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On Monday, Governor Agbu Kefas called for a meeting with the leaders of ASUU, the Taraba State University (TSU) chapter. After the public meeting, he went into a closed door session with the union and the university top management. It was a frank, open and very interactive exchange. Dr Kefas- an academic in his own right- was on a familiar turf. He has a relationship with univeristies dating back to his own earliest school days to when he was busy sponsoring over 500 students in the Kwararafa University in Wukari as a private citizen. For him, this is familiar territory. And although the challenges are different, the underlying issues are very similar ones he has confronted in the past.

ASUU clearly came prepared too for this meeting. Their leader, Dr Mbave was clear and concise in his demands. He regaled the audience with the hardship none payments of salaries had caused. He delved into the dynamics of the relationship between welfare and the slow response as far as salaries are concerned. The picture he painted was graphic enough to elicit reactions.

In responding, Dr Kefas told them the home truths: he needs their buy in to deal with the crisis heads on. He beamed the searchlight back at the university system itself, noting that the university needs to rid itself of internal contradictions. He solicited for their support, stressing the need for the unity of purpose. “This is a collective exercise”, he declared. “We need to be on the same page and with the same objectives. The goal is just one: the good life for both students and their teachers.”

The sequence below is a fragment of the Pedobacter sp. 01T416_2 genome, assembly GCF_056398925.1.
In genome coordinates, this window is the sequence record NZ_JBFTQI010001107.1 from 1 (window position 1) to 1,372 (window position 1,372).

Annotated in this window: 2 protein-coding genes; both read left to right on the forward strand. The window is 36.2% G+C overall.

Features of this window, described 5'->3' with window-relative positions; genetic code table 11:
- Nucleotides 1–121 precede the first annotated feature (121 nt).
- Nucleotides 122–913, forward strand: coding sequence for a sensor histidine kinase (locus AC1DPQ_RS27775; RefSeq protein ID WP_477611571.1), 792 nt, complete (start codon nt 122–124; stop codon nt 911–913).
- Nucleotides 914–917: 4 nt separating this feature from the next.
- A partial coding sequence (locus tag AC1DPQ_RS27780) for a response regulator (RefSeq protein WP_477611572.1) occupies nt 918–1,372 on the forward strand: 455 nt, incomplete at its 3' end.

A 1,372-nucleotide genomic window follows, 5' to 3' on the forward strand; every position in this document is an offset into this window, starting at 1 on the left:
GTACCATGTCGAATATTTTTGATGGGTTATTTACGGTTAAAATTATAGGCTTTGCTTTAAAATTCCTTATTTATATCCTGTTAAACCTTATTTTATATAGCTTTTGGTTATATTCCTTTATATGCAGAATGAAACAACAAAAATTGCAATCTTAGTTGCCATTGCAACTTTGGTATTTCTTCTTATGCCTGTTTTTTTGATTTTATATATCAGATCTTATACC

Dr Kefas was very direct on the issue of strikes. He said strikes do not solve problems but that dialogue and constant engagement do the magic. He noted that when lecturers down tool, they and the students suffer loses.

Appealing to the conscience of the union leaders, Dr Kefas said they must make sacrifices for the future of the children they are lecturing. He urged them to see the students as family beyond the faculties. He called on them to be role models and moulders of characters. He said unless they can think straight themselves, it would be difficult for them to make any meaningful impact.

On their welfare, the governor said he is committed to them and that he has planned to create an enabling environment for their growth and development. He lamented the past salaries owed them by previous administration and said he would look into it. On the trending 3 months salaries, he ordered the commissioner of finance to promptly pay off the amount. It was a very frank exchange.
He asked the Vice Chancellor to breakdown what needs to be added to the running cost to offset workers backlog. Governor Kefas then said the payments might mean extra sacrifices but that he was willing to go to any lengths to solve problems.

He challenged the lecturers to also think outside the box and come up with creative means to raise more funds for running the school. He said the Green House project of the last administration may be revived and enlisted as a way of raising money to run the College of Agriculture. He encouraged the academics to come up with ideas as researchers and intellectuals.

The closed door meeting ended with all sides satisfied at work done.